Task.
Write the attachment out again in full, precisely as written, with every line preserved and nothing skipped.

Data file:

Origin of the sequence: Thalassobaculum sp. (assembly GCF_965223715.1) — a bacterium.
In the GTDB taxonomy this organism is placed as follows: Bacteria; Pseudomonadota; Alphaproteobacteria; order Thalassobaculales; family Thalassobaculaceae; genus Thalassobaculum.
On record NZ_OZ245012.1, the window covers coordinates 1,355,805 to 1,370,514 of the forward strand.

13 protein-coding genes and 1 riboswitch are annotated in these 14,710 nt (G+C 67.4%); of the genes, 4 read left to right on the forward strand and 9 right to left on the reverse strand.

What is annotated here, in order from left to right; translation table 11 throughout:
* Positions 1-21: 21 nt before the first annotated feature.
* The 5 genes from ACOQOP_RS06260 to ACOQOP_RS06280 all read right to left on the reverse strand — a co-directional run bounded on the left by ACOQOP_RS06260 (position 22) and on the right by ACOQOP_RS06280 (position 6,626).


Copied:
Origin of the sequence: Thalassobaculum sp. (assembly GCF_965223715.1) — a bacterium.
In the GTDB taxonomy this organism is placed as follows: Bacteria; Pseudomonadota; Alphaproteobacteria; order Thalassobaculales; family Thalassobaculaceae; genus Thalassobaculum.
On record NZ_OZ245012.1, the window covers coordinates 1,355,805 to 1,370,514 of the forward strand.

13 protein-coding genes and 1 riboswitch are annotated in these 14,710 nt (G+C 67.4%); of the genes, 4 read left to right on the forward strand and 9 right to left on the reverse strand.

What is annotated here, in order from left to right; translation table 11 throughout:
* Positions 1-21: 21 nt before the first annotated feature.
* The 5 genes from ACOQOP_RS06260 to ACOQOP_RS06280 all read right to left on the reverse strand — a co-directional run bounded on the left by ACOQOP_RS06260 (position 22) and on the right by ACOQOP_RS06280 (position 6,626).